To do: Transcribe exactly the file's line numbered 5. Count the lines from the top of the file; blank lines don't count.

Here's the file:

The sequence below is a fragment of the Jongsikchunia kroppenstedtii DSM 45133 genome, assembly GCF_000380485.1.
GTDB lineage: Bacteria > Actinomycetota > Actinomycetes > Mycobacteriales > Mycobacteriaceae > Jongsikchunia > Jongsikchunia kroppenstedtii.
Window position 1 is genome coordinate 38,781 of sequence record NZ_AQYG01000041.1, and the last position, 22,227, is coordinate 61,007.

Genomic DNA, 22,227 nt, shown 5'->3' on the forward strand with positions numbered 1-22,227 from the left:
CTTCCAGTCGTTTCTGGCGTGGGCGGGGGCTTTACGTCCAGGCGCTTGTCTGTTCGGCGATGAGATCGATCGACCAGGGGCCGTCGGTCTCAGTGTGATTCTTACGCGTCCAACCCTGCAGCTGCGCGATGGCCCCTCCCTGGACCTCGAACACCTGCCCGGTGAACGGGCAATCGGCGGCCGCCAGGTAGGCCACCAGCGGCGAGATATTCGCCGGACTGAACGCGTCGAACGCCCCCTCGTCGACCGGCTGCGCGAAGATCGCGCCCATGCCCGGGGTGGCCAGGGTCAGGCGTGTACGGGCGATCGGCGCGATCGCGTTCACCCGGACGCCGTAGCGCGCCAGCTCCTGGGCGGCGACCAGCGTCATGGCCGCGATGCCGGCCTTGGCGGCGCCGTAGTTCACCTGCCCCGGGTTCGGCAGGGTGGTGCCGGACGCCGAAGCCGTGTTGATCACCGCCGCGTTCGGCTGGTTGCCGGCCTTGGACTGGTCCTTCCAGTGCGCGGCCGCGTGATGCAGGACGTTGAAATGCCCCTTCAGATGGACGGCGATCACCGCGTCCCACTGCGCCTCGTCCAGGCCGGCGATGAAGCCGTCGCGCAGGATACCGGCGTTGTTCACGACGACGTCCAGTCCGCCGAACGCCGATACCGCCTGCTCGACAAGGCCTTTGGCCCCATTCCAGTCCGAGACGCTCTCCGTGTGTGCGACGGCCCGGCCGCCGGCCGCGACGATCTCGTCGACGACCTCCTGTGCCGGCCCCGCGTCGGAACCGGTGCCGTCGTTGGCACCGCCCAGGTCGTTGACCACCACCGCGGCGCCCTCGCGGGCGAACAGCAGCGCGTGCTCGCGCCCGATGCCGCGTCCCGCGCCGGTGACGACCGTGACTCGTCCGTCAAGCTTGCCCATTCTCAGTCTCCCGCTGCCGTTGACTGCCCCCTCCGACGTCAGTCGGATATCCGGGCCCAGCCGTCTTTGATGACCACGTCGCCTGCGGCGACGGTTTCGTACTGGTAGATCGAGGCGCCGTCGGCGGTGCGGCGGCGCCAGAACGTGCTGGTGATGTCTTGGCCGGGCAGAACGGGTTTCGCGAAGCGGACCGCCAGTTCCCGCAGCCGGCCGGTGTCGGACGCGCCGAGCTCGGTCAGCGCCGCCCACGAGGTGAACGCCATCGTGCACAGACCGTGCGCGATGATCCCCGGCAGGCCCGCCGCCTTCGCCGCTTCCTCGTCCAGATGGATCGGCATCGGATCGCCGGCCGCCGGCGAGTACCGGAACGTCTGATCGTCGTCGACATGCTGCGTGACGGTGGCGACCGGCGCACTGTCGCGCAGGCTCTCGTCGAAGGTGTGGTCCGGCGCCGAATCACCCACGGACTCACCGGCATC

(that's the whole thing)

CTTCCAGTCGTTTCTGGCGTGGGCGGGGGCTTTACGTCCAGGCGCTTGTCTGTTCGGCGATGAGATCGATCGACCAGGGGCCGTCGGTCTCAGTGTGATTCTTACGCGTCCAACCCTGCAGCTGCGCGATGGCCCCTCCCTGGACCTCGAACACCTGCCCGGTGAACGGGCAATCGGCGGCCGCCAGGTAGGCCACCAGCGGCGAGATATTCGCCGGACTGAACGCGTCGAACGCCCCCTCGTCGACCGGCTGCGCGAAGATCGCGCCCATGCCCGGGGTGGCCAGGGTCAGGCGTGTACGGGCGATCGGCGCGATCGCGTTCACCCGGACGCCGTAGCGCGCCAGCTCCTGGGCGGCGACCAGCGTCATGGCCGCGATGCCGGCCTTGGCGGCGCCGTAGTTCACCTGCCCCGGGTTCGGCAGGGTGGTGCCGGACGCCGAAGCCGTGTTGATCACCGCCGCGTTCGGCTGGTTGCCGGCCTTGGACTGGTCCTTCCAGTGCGCGGCCGCGTGATGCAGGACGTTGAAATGCCCCTTCAGATGGACGGCGATCACCGCGTCCCACTGCGCCTCGTCCAGGCCGGCGATGAAGCCGTCGCGCAGGATACCGGCGTTGTTCACGACGACGTCCAGTCCGCCGAACGCCGATACCGCCTGCTCGACAAGGCCTTTGGCCCCATTCCAGTCCGAGACGCTCTCCGTGTGTGCGACGGCCCGGCCGCCGGCCGCGACGATCTCGTCGACGACCTCCTGTGCCGGCCCCGCGTCGGAACCGGTGCCGTCGTTGGCACCGCCCAGGTCGTTGACCACCACCGCGGCGCCCTCGCGGGCGAACAGCAGCGCGTGCTCGCGCCCGATGCCGCGTCCCGCGCCGGTGACGACCGTGACTCGTCCGTCAAGCTTGCCCATTCTCAGTCTCCCGCTGCCGTTGACTGCCCCCTCCGACGTCAGTCGGATATCCGGGCCCAGCCGTCTTTGATGACCACGTCGCCTGCGGCGACGGTTTCGTACTGGTAGATCGAGGCGCCGTCGGCGGTGCGGCGGCGCCAGAACGTGCTGGTGATGTCTTGGCCGGGCAGAACGGGTTTCGCGAAGCGGACCGCCAGTTCCCGCAGCCGGCCGGTGTCGGACGCGCCGAGCTCGGTCAGCGCCGCCCACGAGGTGAACGCCATCGTGCACAGACCGTGCGCGATGATCCCCGGCAGGCCCGCCGCCTTCGCCGCTTCCTCGTCCAGATGGATCGGCATCGGATCGCCGGCCGCCGGCGAGTACCGGAACGTCTGATCGTCGTCGACATGCTGCGTGACGGTGGCGACCGGCGCACTGTCGCGCAGGCTCTCGTCGAAGGTGTGGTCCGGCGCCGAATCACCCACGGACTCACCGGCATC